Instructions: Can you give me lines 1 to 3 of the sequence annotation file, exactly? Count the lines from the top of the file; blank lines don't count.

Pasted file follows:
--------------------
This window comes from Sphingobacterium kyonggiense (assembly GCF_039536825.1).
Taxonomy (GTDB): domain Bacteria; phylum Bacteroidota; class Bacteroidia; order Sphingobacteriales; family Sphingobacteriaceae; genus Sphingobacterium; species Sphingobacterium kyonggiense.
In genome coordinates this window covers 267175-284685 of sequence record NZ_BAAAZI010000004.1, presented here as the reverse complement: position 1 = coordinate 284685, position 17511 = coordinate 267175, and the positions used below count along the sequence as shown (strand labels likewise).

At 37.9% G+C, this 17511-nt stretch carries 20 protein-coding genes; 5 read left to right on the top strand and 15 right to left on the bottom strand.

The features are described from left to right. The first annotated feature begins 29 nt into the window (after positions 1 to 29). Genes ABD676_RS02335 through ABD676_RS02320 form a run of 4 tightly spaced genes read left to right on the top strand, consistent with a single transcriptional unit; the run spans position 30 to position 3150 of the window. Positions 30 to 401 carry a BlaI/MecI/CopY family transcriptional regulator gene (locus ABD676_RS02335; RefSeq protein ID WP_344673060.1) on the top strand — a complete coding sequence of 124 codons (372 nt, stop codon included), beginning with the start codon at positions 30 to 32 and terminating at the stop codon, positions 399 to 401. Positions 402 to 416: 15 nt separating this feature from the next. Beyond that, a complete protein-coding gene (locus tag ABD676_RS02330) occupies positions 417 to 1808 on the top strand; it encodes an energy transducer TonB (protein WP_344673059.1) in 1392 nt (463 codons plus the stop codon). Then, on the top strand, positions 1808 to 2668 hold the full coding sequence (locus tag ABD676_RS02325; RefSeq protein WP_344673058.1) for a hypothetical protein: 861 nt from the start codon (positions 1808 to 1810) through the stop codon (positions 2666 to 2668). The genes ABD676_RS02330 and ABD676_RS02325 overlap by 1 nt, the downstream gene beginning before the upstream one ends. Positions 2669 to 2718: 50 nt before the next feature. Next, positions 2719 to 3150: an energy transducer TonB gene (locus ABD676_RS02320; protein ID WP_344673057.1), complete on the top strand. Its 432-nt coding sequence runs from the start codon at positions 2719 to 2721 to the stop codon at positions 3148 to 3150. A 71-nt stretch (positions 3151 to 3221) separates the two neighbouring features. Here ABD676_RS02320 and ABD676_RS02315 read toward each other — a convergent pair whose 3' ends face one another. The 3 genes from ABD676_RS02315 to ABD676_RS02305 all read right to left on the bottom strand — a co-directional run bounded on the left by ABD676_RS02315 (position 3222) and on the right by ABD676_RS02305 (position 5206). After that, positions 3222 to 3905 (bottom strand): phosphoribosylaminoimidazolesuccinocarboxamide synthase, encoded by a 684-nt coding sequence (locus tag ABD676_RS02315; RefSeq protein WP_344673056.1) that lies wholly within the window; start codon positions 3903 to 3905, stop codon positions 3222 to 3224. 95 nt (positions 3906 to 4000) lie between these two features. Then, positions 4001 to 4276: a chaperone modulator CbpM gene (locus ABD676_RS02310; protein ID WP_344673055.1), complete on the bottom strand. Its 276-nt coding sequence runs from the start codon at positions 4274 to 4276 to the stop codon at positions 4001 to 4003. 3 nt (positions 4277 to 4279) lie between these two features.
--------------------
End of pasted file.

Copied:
This window comes from Sphingobacterium kyonggiense (assembly GCF_039536825.1).
Taxonomy (GTDB): domain Bacteria; phylum Bacteroidota; class Bacteroidia; order Sphingobacteriales; family Sphingobacteriaceae; genus Sphingobacterium; species Sphingobacterium kyonggiense.
In genome coordinates this window covers 267175-284685 of sequence record NZ_BAAAZI010000004.1, presented here as the reverse complement: position 1 = coordinate 284685, position 17511 = coordinate 267175, and the positions used below count along the sequence as shown (strand labels likewise).